Las Vegas Lounge

The Las Vegas Lounge/Facebook

2 injured in Las Vegas trans bar shooting—yet media remains nowhere to be found

And activists are furious.


Ana Valens

Internet Culture

Posted on Feb 27, 2018   Updated on May 21, 2021, 11:28 pm CDT

A transgender bar in Las Vegas experienced a shooting last Friday, leaving at least two injured from gunfire. But despite ongoing concerns over gun violence in America, the shooting went unreported by news outlets across the country, sparking outrage from trans activists

The Feb. 23 shooting took place at the Las Vegas Lounge, a local transgender bar sporting a trans flag on the outside. Shots broke out around 5:15am, leaving at least two injured, two initial reports from both the Las Vegas Review-Journal and local station KVVU reveal. The shooter is unidentified and still at large.

For now, Captain Kelly McMahill from the Las Vegas Metropolitan Police stressed that there isn’t enough information to say that the incident is a hate crime. But she stressed that she would “never rule that out,” according to a report by the T.R.A.N.S. Network. An investigation appears to be ongoing, and police have “a good lead on who the suspect is.”

One victim, a Black transgender woman named Callie Lou-Bee Haywood, was shot in the leg after the shooter opened fire. Days later, the attack left her with shattered and broken bones in her leg, which cause her “excruciating” pain. She has since criticized both the media and the larger LGBTQ community, calling the incident a hate crime that has remained ignored by the outside world

“How is it that a whole transsexual bar get shot up and there is NO coverage?” Haywood said in a public Facebook post. “This was merely a hate crime! No LGBT Community having our backs? What’s going on?”

Despite the fact that America is still reeling from the Parkland high school shooting from earlier this month, LGBTQ people fear the media is selectively covering shootings, particularly ones that impact the Black transgender community. Only one major website, the queer online magazine INTO, covered the incident in detail. And in light of the magazine’s report, trans allies and activists are turning to Twitter in outrage, demanding the world pay attention to violence against the trans community.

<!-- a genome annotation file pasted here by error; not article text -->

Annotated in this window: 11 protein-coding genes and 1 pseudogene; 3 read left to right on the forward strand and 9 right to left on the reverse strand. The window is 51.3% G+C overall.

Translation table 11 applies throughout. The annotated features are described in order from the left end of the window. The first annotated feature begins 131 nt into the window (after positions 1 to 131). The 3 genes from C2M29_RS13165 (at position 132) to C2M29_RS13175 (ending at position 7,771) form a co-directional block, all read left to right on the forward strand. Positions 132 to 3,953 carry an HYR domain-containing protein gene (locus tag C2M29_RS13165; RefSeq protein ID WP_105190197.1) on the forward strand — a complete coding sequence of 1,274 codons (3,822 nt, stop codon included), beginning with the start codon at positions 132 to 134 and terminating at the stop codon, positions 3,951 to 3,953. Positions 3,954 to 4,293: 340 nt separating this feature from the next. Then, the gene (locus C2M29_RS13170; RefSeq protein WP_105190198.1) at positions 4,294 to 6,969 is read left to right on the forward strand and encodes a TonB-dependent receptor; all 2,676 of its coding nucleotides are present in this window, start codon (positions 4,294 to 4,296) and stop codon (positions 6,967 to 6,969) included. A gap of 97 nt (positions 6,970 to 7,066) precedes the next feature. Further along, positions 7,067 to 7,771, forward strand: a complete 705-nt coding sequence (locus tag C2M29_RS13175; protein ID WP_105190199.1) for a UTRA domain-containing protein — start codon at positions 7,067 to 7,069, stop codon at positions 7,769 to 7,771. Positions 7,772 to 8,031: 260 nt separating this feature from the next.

One activist is even trying to get a hashtag going, #WeDemandTransCoverage, stressing that media outlets must make room for stories that impact the trans community. Others are tweeting at major LGBTQ figures, asking them to shed a spotlight on what happened at the Las Vegas Lounge.

Transphobia against the transgender community remains prominent, with Black transgender women particularly impacted by institutional oppression throughout the United States. For LGBTQ activists, the Las Vegas Lounge shooting’s coverage (or lack thereof) is just another example of a larger pattern of bigotry and apathy hurting transgender people every day.


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*First Published: Feb 27, 2018, 10:24 am CST